Confronting Mexico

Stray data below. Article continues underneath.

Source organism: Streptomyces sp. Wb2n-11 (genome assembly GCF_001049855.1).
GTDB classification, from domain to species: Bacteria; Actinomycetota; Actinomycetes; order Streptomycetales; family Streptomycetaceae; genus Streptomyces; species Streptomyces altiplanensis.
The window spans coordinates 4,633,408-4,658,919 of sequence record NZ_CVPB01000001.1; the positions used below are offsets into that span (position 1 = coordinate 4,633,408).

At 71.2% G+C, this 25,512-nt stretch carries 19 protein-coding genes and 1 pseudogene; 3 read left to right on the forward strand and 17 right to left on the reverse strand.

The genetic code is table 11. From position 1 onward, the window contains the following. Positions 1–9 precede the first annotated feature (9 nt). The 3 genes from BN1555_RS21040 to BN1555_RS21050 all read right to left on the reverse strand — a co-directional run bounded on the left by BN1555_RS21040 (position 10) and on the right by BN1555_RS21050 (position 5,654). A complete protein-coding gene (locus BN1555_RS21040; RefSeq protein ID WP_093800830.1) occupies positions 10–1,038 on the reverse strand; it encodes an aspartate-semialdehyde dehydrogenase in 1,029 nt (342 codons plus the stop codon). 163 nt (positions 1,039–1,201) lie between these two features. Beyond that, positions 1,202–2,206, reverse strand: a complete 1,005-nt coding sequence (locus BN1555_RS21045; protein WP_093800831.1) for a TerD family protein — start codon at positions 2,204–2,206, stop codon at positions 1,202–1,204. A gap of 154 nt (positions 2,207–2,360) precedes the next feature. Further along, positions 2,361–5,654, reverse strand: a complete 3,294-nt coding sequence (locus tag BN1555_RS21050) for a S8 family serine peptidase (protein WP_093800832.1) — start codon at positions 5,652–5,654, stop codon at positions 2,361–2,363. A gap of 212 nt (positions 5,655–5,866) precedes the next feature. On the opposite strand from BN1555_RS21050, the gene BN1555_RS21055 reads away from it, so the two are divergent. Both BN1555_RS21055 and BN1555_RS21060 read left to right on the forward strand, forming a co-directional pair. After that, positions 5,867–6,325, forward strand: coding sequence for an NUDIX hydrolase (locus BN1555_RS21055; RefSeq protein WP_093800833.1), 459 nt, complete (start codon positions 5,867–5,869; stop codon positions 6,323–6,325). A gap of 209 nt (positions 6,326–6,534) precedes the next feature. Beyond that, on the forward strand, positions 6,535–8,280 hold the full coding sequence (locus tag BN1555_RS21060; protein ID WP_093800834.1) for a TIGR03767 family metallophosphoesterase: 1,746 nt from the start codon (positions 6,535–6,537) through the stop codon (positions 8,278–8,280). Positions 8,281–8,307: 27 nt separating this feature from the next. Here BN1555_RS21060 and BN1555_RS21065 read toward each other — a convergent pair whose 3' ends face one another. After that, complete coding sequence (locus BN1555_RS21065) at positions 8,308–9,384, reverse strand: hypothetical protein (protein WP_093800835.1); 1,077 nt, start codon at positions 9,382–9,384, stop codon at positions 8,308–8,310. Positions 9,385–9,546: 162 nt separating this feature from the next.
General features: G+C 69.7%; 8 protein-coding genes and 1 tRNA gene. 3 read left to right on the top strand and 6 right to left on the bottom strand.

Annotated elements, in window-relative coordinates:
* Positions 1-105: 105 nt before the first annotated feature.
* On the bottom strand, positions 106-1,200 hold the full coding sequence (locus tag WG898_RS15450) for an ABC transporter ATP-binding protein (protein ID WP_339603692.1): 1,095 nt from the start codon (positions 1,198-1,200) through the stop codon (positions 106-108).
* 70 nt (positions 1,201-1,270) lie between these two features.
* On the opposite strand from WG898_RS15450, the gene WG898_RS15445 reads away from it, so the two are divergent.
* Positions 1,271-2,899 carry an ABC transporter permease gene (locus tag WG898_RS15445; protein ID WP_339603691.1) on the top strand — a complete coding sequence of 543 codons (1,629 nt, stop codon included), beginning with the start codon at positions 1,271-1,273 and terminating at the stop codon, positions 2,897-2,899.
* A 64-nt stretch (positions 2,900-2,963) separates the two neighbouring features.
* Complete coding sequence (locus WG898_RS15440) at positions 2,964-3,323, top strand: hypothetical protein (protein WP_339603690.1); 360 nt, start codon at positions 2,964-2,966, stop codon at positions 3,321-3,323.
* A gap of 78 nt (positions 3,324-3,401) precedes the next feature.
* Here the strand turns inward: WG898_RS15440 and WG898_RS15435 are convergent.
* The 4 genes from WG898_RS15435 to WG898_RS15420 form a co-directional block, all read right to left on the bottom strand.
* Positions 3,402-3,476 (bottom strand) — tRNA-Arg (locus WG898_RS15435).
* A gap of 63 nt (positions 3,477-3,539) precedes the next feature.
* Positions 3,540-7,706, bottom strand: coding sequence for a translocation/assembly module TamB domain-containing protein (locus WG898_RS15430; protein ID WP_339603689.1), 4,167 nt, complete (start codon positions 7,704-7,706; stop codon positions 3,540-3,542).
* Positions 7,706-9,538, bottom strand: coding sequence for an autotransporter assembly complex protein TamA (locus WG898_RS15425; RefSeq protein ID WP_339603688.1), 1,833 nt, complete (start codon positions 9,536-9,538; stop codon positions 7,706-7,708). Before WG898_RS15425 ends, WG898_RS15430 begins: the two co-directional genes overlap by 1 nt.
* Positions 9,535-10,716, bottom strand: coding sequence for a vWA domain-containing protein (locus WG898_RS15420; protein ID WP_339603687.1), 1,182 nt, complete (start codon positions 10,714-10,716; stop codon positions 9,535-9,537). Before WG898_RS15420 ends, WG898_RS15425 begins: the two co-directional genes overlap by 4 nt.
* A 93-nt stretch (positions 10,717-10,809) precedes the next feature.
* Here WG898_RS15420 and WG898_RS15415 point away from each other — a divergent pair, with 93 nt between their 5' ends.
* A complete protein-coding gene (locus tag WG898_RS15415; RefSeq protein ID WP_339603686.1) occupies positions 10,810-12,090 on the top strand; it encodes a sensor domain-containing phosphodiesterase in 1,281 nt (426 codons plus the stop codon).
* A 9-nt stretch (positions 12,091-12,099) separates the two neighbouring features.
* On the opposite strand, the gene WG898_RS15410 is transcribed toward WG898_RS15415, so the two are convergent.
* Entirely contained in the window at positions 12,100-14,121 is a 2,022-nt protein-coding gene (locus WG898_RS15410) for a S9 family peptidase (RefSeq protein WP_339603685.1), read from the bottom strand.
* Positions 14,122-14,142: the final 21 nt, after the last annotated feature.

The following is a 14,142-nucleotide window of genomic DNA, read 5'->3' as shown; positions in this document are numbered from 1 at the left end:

Former foreign minister argues that major changes are necessary if the nation wants to move forwardFormer Mexican Foreign Minister Jorge Castañeda prefaces his latest book by discussing the H1N1 swine flu, discovered in 2009 in San Diego County, that caused Mexico to close schools and some businesses. Mexico’s move, which hobbled its economy, was praised by international officials but also criticized as a drastic overreaction. In “Mañana Forever? Mexico and the Mexicans,” Castañeda says the government responded as it did to force Mexico’s highly self-medicating citizens to take proper measures to protect themselves. “The government had no choice but to exaggerate the danger of H1N1; otherwise no one would have taken the matter seriously,” he writes. Castañeda uses what he calls Mexicans’ self-medicating mentality; their reluctance to make hard decisions; their tax avoidance; their attention to ritualistic style over substance; and their lack of international prowess in team sports to argue that his countrymen are too individualistic, too nonconfrontational and radically dysfunctional. He says Mexican society must undergo major change to progress.His book is a valiant effort to explain why Mexico is in the fix it is in and how it can move forward. The ever-impatient Castañeda has the credentials: foreign minister under National Action Party President Vicente Fox, graduate of Princeton and the University of Paris, and author of more than a dozen books. This volume courses from the Spanish conquest to the present, with a heavy emphasis on statistics and opinion polls. But Castañeda tortuously jumps through a number of hoops in an attempt to advance his thesis about Mexicans’ avoidance of conflict and their individualism, when it might have been easier just to say there are exceptions to his generalizations. He calls organized crime an individual undertaking, arguing that Mexican cartels have been individually run or family-based. “Mexican individualism is an individualism of the family,” he writes.If Mexico is nonconfrontational, why is it suffering from beheadings, massacres and other drug violence? Castañeda says that Mexico is nowhere near as violent as it seems, and that the country, “even in the midst of its self-induced drug disgrace, has fewer homicides per hundred thousand inhabitants than most countries in Latin America.” Was the Mexican Revolution that began in 1910 a product of a conflictive society? Castañeda says it might have only seen 30,000 to 40,000 combat deaths, with perhaps 436,000 deaths resulting from the 1918 Spanish flu.The chapter “Why Mexicans are Lousy at Soccer and Avoid Skyscrapers” largely blames individualism for Mexico never making it to a World Cup soccer semifinal. But while El Tri has not achieved soccer’s ultimate success, it is a stretch to say Mexico is lousy at the game. It has won eight CONCACAF regional championships, double the U.S. total. There is far more at play in Mexico’s lack of a World Cup trophy than individualism.Castañeda also calls the United States a highly individualistic country, but notes the U.S. propensity for group sports and for teamwork. He says the United States has 2 million civil organizations, one for every 150 inhabitants, while citing a figure that Mexico has 8,500, one for every 12,000. It is here where he shows how Mexico needs to continue to move forward. He cites the impressive rise of Mexico’s middle class over the past 15 years and the number of students in higher education more than doubling to 2.6 million. Castañeda sees hope that Mexican women, as they become more empowered both in Mexico and in the United States, will effect positive change. He says Mexico would benefit by lengthening the school day; by supplanting local police forces with a national one; and by changing its “unmanageable three-party system” and instituting election runoffs. He says that the Institutional Revolutionary Party that ruled from 1929 to 2000 mastered the art of conflict aversion through perpetual negotiation, but that the trait is dysfunctional for democracy.San Diego features in the book other than swine flu. Castañeda says crime decreased in San Diego even as immigration rose. He says former U.S. Ambassador to Mexico Jeffrey Davidow, now the outgoing president of the Institute of the Americas in San Diego, was “a career bureaucrat with a load of chips on his shoulder” — while also astute.While Castañeda may see some patterns that were not there, and perhaps misidentifies some solutions, he has put a great deal of thought into Mexico’s troubles. This individualistic yet confrontational book is worth plowing through for those interested in Mexico’s past, present and future.David Gaddis Smith is a San Diegan who writes about Mexico and border issues on his blog,

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